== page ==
Burundi should be suspended from Human Rights Council for failure to cooperate with UN treaty body


Burundi’s recent ‘no show’ at a session of the UN Committee against Torture where it was to face serious questions about human rights violations has prompted human rights defenders to call on the General Assembly to take disciplinary action.

Burundi’s failure to reply to serious questions about war crimes posed by the UN Committee against Torture (UNCAT) has prompted a call for the country to be suspended from the Human Rights Council.

ISHR’s Rumbidzai Masango, said Burundi’s ‘no show’ at the Committee’s 58th session was absolutely unacceptable.

‘This blatant non-cooperation and straight out refusal to answer questions should be meet with prompt and firm action from the General Assembly. Membership of the Human Rights Council comes with responsibilities and it’s clear that Burundi is not even taking them seriously’ said Ms Masango.

The UNCAT had invited Burundi to submit a special report in light of the deteriorating human rights situation in the country. The delegation presented itself and listened to questions on the 28 July, but did not appear on the 29 July to offer their replies.

Instead, in a letter to the UNCAT, the delegation requested more time to contest the human rights allegations in the NGO shadow reports and refuted all allegations of the serious human rights violations and the suggestions that Burundi’s judicial system could no longer uphold the rule of law in the country.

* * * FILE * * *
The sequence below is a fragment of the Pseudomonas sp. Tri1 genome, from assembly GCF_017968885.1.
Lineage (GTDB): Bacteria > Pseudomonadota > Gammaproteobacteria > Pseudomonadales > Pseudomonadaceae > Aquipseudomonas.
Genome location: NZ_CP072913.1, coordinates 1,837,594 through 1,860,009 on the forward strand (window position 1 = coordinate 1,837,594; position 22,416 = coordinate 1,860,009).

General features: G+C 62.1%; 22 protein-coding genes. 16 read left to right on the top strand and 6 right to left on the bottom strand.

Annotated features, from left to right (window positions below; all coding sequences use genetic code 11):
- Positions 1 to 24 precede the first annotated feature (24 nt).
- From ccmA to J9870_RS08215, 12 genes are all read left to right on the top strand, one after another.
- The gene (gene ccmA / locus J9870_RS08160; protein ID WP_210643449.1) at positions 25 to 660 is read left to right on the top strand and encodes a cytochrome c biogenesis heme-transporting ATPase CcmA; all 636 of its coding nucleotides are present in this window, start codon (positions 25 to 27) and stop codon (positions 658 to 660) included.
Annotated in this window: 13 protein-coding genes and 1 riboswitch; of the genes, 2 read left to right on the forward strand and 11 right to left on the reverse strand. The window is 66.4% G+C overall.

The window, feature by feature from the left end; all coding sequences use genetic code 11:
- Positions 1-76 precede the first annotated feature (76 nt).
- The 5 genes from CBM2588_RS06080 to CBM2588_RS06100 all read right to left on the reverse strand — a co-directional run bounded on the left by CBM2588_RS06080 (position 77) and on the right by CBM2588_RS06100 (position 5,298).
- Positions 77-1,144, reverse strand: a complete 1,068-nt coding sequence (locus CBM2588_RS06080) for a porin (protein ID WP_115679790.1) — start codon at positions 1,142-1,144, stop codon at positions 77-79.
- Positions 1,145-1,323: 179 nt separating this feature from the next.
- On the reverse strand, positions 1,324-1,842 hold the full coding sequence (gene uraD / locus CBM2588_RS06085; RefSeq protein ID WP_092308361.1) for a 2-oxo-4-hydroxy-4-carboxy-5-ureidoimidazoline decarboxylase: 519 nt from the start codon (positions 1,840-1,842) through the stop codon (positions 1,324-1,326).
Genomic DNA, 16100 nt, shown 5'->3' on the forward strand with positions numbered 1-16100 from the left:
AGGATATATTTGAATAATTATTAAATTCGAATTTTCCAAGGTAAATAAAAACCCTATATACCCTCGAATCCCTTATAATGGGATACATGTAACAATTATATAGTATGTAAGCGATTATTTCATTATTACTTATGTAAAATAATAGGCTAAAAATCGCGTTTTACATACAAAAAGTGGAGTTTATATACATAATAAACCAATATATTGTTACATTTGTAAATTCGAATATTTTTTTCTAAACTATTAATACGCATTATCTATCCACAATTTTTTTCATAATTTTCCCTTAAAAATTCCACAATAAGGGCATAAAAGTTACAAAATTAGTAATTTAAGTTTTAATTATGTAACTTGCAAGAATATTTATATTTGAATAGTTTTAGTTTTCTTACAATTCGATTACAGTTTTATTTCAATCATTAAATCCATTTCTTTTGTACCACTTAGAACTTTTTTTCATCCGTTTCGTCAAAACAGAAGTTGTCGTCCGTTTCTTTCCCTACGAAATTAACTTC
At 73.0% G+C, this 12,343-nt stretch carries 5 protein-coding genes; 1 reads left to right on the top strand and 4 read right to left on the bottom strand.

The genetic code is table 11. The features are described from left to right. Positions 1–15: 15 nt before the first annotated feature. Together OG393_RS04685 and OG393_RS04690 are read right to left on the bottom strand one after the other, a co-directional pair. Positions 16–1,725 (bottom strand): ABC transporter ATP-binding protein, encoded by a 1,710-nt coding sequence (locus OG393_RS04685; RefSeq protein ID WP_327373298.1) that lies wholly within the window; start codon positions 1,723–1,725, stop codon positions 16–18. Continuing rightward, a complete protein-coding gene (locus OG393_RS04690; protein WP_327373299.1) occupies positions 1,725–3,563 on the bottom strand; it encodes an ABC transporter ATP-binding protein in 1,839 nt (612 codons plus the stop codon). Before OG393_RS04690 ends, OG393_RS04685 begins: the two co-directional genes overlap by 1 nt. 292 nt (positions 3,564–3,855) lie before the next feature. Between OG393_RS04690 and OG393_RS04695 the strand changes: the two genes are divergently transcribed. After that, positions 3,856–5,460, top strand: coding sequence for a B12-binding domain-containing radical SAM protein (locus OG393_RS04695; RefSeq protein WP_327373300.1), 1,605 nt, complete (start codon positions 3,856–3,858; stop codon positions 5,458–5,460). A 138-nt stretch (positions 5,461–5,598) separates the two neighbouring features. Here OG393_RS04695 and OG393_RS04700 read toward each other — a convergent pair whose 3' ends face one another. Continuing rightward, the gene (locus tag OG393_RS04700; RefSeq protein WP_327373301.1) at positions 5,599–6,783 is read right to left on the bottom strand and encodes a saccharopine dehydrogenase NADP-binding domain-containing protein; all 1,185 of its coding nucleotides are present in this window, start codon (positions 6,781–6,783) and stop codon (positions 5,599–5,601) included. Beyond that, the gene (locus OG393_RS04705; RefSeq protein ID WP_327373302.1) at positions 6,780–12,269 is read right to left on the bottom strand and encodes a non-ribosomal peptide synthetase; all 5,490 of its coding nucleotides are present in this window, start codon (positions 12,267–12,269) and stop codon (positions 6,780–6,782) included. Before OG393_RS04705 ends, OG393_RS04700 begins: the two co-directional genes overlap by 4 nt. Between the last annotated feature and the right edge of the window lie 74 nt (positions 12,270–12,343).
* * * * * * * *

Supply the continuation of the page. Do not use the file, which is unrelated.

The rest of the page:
These claims run contrary to the General Assembly resolution Res23/03 that was adopted on the same day in New York. It reiterated the Assembly’s support for the Inter-Burundi Dialogue and called for an end in ongoing violence, torture, forced disappearance and targeted political violence in the country.

Ms Masango said it was time for the Human Rights Council to refer Burundi to the General Assembly for suspension or expulsion from the Council.

‘Such behaviour must not be tolerated. The Government of Burundi has made it clear that it does not plan to cooperate with UN human rights mandated experts and treaty bodies and it shows little effort in providing any effective action to address the gross and systematic human rights violations occurring in Burundi. Membership of the Human Rights Council is not sustainable,’ said Ms Masango.

The UNCAT decided in a closed session to send a letter to the permanent representation of Burundi in Geneva expressing regret for their decision to discontinue the interactive dialogue and informing them that the Committee will make concluding remarks and recommendations in two weeks, based on the information at hand.

‘Failure to adequately respond to the contempt that Burundi has shown the UN will set a bad precedence and anything short of suspension will ultimately damage the reputation of the Human Rights Council,’ said Ms Masango.

Contact: Rumbidzai Masango, ISHR Africa human rights consultant and Ambassador Bari Bari fellow, at r.masango@ishr.ch


  • Africa
  • Treaty body strengthening process
  • Human rights defenders
  • Reprisals and intimidation
  • United Nations
  • Committee against Torture (CAT)
  • UN General Assembly
  • UN Human Rights Council
  • Burundi